Helping employees transition into the stress of fall

The season is changing as the long, carefree, lazy days of summer are wrapping up. Everyone is preparing for a change in weather, as well as their own mood, behaviour and stress levels.

This time of year produces some of the highest stress levels for Canadians — even more than the holidays — and it impacts physical, mental and financial health. People find it challenging to shelve these stressors and focus at work, contributing to presenteeism in the workplace. The stress also eats away at physical health through migraines, insomnia and gastrointestinal issues, contributing to loss of productivity and absences. And finances are a prevalent cause of stress as seasonal expenses such as school supplies and cool-weather wardrobe items add to the list of concerns.

Read: Helping employees start the new year off on a healthy foot

A year-round focus on maintaining an ideal level of resilience against external stressors is essential to help employees keep their cool in the most stressful situations or seasons. Though employers may not be privy to employees’ individual circumstances, it would be beneficial — throughout the year — to encourage all employees to:

  • Establish and sustain positive connections with friends, family and co-workers to ensure they have support systems in place when they need them;
  • Remember, and learn from, past experiences and use those to identify patterns and guide future behaviours;
  • Embrace self care, taking time to do the things they enjoy and prioritize nutrition, physical activity and sleep; and
  • Be proactive, facing life’s challenges head-on rather than ignoring them until they become more than they can handle.

Read: Carproof focuses on self care with yoga, massages and colouring

Even with an ideal level of resilience, the balance of work and home life can still become stressful. Employers can help employees to see that developing a plan for their household will help them take control of their situation — whether that’s leaving the house on time each morning or having all meals prepared the night before. The plan can be as specific or general as each person needs, but it’s important to prioritize items and honour them.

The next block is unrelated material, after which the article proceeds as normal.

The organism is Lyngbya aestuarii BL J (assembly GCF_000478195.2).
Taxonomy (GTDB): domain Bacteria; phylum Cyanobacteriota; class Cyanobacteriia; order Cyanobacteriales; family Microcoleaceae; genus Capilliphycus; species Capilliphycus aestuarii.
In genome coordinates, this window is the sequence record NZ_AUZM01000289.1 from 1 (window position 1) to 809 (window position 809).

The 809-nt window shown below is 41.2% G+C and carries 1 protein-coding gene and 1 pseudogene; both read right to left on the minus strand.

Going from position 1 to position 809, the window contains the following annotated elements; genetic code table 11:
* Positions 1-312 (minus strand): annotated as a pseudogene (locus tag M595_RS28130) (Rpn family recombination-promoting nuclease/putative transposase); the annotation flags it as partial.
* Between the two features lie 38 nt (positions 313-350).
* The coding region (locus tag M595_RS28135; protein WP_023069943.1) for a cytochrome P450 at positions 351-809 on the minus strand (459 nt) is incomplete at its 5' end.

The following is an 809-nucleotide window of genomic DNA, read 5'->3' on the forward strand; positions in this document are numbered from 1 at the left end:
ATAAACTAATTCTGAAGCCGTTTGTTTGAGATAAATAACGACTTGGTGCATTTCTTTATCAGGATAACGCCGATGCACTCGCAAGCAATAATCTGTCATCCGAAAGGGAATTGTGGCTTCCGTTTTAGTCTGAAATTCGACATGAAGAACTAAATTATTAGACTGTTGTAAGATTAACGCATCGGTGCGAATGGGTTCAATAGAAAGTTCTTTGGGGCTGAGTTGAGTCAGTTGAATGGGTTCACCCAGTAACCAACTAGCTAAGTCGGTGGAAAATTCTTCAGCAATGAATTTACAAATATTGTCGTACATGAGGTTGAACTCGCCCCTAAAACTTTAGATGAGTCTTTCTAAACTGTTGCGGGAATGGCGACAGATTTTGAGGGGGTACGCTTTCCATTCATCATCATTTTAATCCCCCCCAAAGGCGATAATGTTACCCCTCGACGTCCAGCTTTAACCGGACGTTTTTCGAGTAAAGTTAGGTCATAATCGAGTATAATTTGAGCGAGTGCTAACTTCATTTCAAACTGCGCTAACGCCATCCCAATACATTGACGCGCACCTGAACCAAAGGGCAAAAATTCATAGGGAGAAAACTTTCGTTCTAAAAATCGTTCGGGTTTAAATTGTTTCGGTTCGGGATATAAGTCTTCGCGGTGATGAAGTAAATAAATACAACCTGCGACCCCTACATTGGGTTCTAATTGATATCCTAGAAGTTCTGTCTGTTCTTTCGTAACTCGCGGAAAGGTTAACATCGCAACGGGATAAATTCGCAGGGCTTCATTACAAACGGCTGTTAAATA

• Begin by identifying the required amount of sleep and setting a corresponding bedtime alarm, then work the plan backwards from this point. Even if they don’t abide by this alarm every night, they’ll be forced to acknowledge the time they’ve set aside for rest and are more likely to comply.
  • Designate the least busy evening of the week for meal preparation, ideally the same night each week. Make a shopping list, then shop, portion and prepare as many meals as would improve their current nutritional lifestyle. Some people may only need to tweak their breakfast or lunch habits — so employers can caution them to not assume they need to overhaul their whole life when one or two adjustments will have a positive impact.
  • Make financial health an equal priority in the daily plan. Improve financial literacy whenever the opportunity presents itself so they can make informed decisions about their finances. Tweak spending and saving habits to reflect sustainable and desirable long-term behaviour. They should also budget for frivolous rewards to ensure they don’t feel like a prisoner in their own life; the likelihood of sticking to a financial diet is improved with cheat days or rewards just like a nutritional diet.

Read: Healthy Outcomes: How can organizations foster resilience in the workplace?

Stress is a part of everyday life, no matter how many people there are to coordinate — a full office, a few family members or just one person. Understanding that stress is a part of everyone’s life is the first step towards acknowledging and identifying personal stressors and building a resilience against them. When a person has the skills and a plan in place, they can face any unexpected stressful situation that arises.